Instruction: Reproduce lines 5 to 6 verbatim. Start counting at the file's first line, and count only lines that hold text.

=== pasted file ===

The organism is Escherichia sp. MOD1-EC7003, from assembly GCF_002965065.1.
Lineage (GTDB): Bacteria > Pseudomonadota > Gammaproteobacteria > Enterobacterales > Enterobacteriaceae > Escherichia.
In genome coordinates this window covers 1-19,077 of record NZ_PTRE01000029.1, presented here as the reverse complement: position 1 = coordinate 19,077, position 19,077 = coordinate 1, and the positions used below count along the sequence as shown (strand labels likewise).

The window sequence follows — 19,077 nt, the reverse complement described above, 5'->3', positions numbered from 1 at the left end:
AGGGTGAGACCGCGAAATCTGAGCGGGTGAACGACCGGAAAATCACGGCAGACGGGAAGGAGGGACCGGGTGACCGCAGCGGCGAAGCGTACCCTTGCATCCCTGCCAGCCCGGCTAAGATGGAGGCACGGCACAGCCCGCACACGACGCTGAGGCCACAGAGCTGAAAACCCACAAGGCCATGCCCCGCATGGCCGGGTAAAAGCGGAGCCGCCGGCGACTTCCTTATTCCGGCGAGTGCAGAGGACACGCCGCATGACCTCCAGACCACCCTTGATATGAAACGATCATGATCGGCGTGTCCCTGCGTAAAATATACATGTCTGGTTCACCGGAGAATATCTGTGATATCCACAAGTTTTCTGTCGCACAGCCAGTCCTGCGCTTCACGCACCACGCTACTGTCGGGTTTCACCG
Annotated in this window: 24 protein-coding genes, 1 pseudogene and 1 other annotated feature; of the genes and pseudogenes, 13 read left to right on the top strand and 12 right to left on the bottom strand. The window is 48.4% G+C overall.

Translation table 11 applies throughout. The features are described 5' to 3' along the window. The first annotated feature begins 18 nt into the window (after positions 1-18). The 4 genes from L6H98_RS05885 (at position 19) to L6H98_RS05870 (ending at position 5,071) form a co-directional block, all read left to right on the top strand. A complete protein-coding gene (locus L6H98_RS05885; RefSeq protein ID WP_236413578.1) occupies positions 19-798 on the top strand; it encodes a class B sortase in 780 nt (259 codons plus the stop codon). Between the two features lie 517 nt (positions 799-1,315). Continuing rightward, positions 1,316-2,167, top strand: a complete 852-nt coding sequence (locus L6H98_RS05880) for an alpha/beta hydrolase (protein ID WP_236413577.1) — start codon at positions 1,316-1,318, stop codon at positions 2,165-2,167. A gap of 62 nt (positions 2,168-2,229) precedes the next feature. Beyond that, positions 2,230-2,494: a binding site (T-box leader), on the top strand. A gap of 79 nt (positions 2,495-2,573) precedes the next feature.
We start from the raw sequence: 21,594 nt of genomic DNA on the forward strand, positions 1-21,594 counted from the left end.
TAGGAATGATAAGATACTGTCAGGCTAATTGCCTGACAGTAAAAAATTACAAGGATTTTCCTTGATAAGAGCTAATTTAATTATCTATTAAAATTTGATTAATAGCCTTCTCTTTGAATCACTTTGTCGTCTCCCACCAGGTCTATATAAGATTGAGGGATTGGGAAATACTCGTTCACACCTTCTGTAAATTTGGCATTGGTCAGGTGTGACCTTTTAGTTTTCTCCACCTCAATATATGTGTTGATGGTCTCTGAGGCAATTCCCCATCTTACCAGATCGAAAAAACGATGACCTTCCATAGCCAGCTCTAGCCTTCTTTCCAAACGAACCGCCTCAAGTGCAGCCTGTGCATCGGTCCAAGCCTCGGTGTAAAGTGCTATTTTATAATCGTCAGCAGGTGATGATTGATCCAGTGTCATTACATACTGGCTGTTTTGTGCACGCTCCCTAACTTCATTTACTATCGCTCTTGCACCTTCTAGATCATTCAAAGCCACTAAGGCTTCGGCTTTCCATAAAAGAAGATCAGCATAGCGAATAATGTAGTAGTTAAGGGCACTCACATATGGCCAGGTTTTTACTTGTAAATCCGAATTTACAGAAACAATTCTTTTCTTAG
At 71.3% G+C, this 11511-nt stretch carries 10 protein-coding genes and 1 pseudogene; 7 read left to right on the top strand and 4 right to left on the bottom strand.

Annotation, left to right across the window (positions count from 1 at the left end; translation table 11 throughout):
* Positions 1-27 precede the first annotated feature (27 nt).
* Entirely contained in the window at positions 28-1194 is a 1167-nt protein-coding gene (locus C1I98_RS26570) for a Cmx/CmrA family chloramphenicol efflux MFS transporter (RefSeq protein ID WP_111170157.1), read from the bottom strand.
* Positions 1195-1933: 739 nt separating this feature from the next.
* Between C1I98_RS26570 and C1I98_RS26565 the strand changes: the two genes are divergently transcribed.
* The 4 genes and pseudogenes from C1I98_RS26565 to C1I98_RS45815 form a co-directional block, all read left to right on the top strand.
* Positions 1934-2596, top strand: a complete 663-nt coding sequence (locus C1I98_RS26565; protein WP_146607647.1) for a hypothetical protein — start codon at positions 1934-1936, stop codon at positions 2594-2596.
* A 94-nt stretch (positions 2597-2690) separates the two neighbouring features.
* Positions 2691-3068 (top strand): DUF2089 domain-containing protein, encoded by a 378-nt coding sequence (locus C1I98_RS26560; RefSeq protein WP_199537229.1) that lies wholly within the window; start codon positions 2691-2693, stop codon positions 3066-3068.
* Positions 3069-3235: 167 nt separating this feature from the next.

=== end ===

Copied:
AGGGTGAGACCGCGAAATCTGAGCGGGTGAACGACCGGAAAATCACGGCAGACGGGAAGGAGGGACCGGGTGACCGCAGCGGCGAAGCGTACCCTTGCATCCCTGCCAGCCCGGCTAAGATGGAGGCACGGCACAGCCCGCACACGACGCTGAGGCCACAGAGCTGAAAACCCACAAGGCCATGCCCCGCATGGCCGGGTAAAAGCGGAGCCGCCGGCGACTTCCTTATTCCGGCGAGTGCAGAGGACACGCCGCATGACCTCCAGACCACCCTTGATATGAAACGATCATGATCGGCGTGTCCCTGCGTAAAATATACATGTCTGGTTCACCGGAGAATATCTGTGATATCCACAAGTTTTCTGTCGCACAGCCAGTCCTGCGCTTCACGCACCACGCTACTGTCGGGTTTCACCG
Annotated in this window: 24 protein-coding genes, 1 pseudogene and 1 other annotated feature; of the genes and pseudogenes, 13 read left to right on the top strand and 12 right to left on the bottom strand. The window is 48.4% G+C overall.